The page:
Is Perfectionism Your Problem?
My view of perfectionism is slightly different. Trying to be the best version of themselves, trying to do the best possible work often spurs people on and motivates them. The problems lie not in this this desire, but in the emotional landmine that comes with it.
We are all too familiar with that emotional landmine. It is the judgemental voice in our head that tells us our work (and therefore we) are not good enough. There is also a spiritual component of perfectionism, that is often overlooked. Perfectionism is often accompanied with rigidity — an insistence that there is only one correct method or one best output. It is these two things that make us miserable and get us stuck. blocking the flow of life and energy.
I am a big believer in working with what you have and turning your defects into assets. So here is a road map for making perfectionism work for you. It comes from the lessons I have learned in trying to make myself whole again.
IT’S NOT A MONSTER: Make friends with your perfectionism. That desire, and the shadows that come with it, is very much a part of you. Acknowledge it. Embrace it. This is your starting point. This sounds counter intuitive but accepting your flaws with compassion and without judgement is the most important first step. However, making friends does not mean getting comfortable with it. Making friends means seeing yourself as an equal to it. The minute you stop seeing it as a powerful force that subdues you, and instead you see it as a pesky irritant that hangs out in your head, you will be free. Then you can look your perfectionism in the eye and laugh at it. You can say to your perfectionism — ah there you are trying to make me miserable again with your half baked opinions. Elizabeth Gilbert, in her book BIG MAGIC, gives a great example of this approach when she talks about how the process of writing for her is like going for a drive with her fear and her creativity. Only fear stays in the backseat. That is the best description I have seen of how to deal with the nasty voices in your head. I would say BIG MAGIC is perhaps a must read for anyone who is burdened with perfectionism.
WHOSE VOICE IS THIS?: Next time the voice in your head says you are not good enough, just pause and ask “Whose voice is this? Where in my life did I first feel this way? Whose opinion did I absorb as my own?” Chances are you absorbed this idea from some task you attempted when you were very little. Either you felt that way yourself or some possibly well intentioned adult told you so. Gradually this became a guiding idea in your conscious and subconscious. Thinking about whose voice it is that you are hearing acts as a circuit breaker. Do this often enough and perfectionism will start to loosen its grip on you. Journaling, Morning Pages and contemplating on this issue is the way to work with this aspect.
EXAMINE YOUR SENSE OF SELF: Ask yourself these two questions: “Why it is important that I should be perfect? Why would it it be so horrible to fail?” Your examination of whose opinions you have imbibed will naturally segue into this examination of your sense of self. Chances are what is driving your need for perfection is a poor sense of self-worth. Somewhere along the way you came to believe that you would be loved in the way you want to be loved if only you could be perfect. Take a clear-eyed look at the evidence life is presenting you. You will find that being perfect hasn’t brought you love. So trying to be perfect and hoping it will bring you love is as dumb as repeatedly stepping on a banana peel hoping you won’t slip. Then there is the whole enchilada of ‘deserving’. If you have learned to believe that unless you are perfect, you do not deserve to be loved. That is just wrong. The very fact that you are here, living and breathing, means there is a divine spark within you. And that is what makes you worthwhile. That gives you the right to be. That makes you as important and valuable as anyone else. This is a hard concept to grab and even if you get it intellectually, it takes a while for this shift to become emotionally real. Be patient with yourself. Keep asking those two questions and you will find that your fears around not being loved and not being perfect are actually rather hollow. Remember, these are ideas you have learned and you can unlearn them. It might take heavy lifting. But it’s doable.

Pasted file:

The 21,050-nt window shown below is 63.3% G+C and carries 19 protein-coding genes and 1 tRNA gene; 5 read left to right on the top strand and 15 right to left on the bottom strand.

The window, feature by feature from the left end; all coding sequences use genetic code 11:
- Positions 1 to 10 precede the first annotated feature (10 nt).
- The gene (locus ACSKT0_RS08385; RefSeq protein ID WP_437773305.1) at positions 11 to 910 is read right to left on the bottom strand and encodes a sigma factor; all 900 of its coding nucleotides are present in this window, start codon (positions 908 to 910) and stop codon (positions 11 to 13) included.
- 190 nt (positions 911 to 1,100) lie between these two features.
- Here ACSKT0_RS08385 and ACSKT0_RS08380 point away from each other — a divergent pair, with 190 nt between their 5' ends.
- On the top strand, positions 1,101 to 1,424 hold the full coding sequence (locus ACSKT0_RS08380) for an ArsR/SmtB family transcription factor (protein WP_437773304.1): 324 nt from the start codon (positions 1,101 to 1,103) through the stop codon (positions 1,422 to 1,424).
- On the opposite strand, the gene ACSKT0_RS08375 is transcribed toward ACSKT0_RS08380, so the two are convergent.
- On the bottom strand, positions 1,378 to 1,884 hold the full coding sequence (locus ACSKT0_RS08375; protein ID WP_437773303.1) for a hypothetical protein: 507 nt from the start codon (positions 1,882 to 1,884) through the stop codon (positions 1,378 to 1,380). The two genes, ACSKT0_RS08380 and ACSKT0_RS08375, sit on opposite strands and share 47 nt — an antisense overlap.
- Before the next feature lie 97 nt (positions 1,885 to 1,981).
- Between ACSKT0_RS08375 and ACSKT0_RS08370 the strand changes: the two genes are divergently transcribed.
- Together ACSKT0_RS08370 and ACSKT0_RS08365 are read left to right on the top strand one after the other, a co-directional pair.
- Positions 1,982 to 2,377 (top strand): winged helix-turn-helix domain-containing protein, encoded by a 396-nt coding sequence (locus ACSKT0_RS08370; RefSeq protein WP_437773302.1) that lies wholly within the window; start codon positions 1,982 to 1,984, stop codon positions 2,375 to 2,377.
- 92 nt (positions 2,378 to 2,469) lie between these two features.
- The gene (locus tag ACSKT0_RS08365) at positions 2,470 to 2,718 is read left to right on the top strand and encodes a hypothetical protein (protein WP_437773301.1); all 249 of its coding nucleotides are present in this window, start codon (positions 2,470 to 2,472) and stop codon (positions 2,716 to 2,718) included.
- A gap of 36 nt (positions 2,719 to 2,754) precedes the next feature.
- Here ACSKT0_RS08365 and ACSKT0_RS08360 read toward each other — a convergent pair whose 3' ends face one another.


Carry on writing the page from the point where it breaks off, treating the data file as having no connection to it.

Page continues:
IT’S ABOUT THE JOURNEY, NOT THE DESTINATION: As the years roll by, chances are you are not going to remember each perfect poem you wrote or each perfect report you tendered. What you are going to remember, is whether your life felt joyful or not. Life is not a series of outcomes. Life is about doing and finding the joy and bliss, the ananda in everything you do. That is a crucial paradigm shift that needs to be made. When your life is guided by this principle, you will stop being a bottleneck in the flow of your own life. A deeper spiritual contemplation of this is in the BHAGAWAD GITA which expounds on the idea of detachment to the outcomes of your actions and doing everything as God’s Work. Detachment does not mean you don’t care. It means your sense of your identity is not tied to the outcome of your work.
So go ahead, put your best foot forward but remember it’s about the doing, not the outcome and when the “you are not good enough” narrative pops up in your head, treat it as the ad that plays before your YouTube video. Say hello to the voice, laugh at it, put it in its proper place and get on with the job. And as you do it, be fully alive to the experience of doing it.
Flower Essences That Could Help: If you are working on your sense of self worth, Buttercup is a good essence to use. If you are trying to tame the “you are not good enough voice”, Goldenseal can be very helpful.